Director of Corrections Gary DeLand is locked in a federal court battle with prisoners over the prison's reduced legal services - and DeLand appears to be losing.
U.S. Magistrate Ronald Boyce ruled Thursday that legal services currently available to inmates at the Utah State Prison do not give them the access to court, guaranteed by the U.S. Constitution. He ordered DeLand to expand legal help for prisoners immediately.DeLand slashed prison legal services last July, a few months after Legislative Auditor General Wayne Welsh recommended that the prison increase legal services to inmates. DeLand reduced the prison's annual allocation for legal aid from $98,000 to $60,000.
Attorney Brian Barnard accused DeLand of "thumbing his nose" at Welsh and filed a civil-rights suit on behalf of several inmates.
A spokesman for the prison denied the accusation, saying that the prison was not defying the legislative auditor general, but rather cutting back legal services to meet the constitutionally mandated minimum.
The way the court sees it, the prison got scissor-happy, slashing services to a level substantially below that guaranteed in the Constitution.
Under DeLand's July policy, prisoners can only get legal assistance for conviction appeals or lawsuits relating to the terms of their prison confinement.
The prison denied Wayne Carper help in preparing a civil-rights suit. It refused to help Donald R. Allen in a legal matter that resulted in the termination of his parental rights. It denied William Babbel aid in appealing his conviction to the U.S. Supreme Court and refused to assist Andrew J. Conti in filing a worker's compensation claim.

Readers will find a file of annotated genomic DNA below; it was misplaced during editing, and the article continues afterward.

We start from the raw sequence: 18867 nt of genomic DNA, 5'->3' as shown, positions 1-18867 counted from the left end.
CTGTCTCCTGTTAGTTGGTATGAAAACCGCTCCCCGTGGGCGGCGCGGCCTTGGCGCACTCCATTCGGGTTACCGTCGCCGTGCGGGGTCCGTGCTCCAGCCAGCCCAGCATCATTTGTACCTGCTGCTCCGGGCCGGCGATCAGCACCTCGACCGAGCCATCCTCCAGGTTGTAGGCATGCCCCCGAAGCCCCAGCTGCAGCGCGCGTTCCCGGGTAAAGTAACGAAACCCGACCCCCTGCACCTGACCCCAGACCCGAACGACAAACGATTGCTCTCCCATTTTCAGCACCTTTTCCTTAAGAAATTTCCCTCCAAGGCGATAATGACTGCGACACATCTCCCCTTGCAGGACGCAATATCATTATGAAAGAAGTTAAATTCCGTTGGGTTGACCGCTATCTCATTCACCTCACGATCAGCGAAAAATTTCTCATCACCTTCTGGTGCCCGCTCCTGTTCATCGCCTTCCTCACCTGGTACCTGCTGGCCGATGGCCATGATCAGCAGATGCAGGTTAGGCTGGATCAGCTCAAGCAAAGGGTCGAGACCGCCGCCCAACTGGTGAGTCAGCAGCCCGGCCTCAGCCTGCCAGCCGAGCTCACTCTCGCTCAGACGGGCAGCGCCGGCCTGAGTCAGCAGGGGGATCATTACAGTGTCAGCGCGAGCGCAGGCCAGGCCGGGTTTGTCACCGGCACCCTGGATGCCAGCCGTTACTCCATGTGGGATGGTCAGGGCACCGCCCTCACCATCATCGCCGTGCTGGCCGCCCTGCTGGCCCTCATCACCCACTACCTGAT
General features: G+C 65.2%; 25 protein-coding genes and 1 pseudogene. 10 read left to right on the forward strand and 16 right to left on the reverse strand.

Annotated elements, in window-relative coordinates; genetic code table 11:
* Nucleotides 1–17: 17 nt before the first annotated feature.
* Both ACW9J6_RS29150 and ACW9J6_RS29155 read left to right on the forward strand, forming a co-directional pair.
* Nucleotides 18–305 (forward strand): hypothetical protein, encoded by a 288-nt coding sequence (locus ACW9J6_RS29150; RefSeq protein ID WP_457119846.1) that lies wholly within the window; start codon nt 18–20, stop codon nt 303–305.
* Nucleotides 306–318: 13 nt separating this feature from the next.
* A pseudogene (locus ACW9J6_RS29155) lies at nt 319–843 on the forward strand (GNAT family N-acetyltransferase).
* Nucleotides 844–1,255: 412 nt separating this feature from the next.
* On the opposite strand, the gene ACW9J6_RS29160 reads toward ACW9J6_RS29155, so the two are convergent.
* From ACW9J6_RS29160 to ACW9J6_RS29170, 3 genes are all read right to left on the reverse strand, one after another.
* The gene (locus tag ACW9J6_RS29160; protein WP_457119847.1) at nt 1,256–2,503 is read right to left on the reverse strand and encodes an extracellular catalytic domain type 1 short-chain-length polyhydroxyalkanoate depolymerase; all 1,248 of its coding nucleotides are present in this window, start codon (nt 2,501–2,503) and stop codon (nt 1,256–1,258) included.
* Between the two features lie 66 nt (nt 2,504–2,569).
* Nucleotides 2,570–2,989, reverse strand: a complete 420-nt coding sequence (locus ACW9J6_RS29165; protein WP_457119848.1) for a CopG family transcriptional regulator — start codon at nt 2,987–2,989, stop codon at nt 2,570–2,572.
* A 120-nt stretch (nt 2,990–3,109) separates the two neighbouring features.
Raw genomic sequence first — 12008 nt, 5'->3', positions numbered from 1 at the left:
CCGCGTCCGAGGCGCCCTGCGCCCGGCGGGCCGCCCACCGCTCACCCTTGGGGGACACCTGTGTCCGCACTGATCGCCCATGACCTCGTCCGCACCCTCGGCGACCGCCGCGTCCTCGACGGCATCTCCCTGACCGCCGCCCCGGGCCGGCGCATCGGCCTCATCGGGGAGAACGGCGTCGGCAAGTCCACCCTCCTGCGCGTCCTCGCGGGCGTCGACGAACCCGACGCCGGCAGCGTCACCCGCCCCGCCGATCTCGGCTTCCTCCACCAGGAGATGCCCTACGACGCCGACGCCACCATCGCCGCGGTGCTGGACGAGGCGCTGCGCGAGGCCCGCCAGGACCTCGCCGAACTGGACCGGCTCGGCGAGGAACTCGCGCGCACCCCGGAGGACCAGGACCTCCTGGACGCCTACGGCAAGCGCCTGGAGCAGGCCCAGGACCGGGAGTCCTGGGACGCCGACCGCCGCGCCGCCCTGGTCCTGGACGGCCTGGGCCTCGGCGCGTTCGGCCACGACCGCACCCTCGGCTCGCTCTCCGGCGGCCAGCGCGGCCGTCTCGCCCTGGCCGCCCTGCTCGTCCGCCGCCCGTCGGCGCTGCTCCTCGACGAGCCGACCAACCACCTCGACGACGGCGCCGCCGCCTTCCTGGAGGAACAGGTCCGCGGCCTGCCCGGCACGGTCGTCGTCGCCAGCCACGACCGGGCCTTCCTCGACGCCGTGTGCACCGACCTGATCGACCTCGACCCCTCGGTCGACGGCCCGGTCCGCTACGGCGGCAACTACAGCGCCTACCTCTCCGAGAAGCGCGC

So the men sued DeLand.
Boyce came down on the side of the prisoners, ruling that the Constitution guarantees prisoners court access in general civil matters, such as divorce and small claims, as well as criminal ones. He instructed DeLand to make those services available pending the outcome of the prisoners' lawsuit on the matter.
The U.S. Supreme Court had previously ordered U.S. prisons to provide either fully equipped law libraries to prisoners or assistance from attorneys. The Utah State Prison opted to provide attorney assistance and has a contract with the Salt Lake law firm of Freestone and Angerhofer for those services.
Boyce noted that under the new policy, prisoners can only get legal assistance when filing initial complaints. If the court agrees to consider an inmate's appeal or lawsuit, the inmate is on his own.
That policy, Boyce concluded, "does not meet the Utah State Prison's constitutional obligation."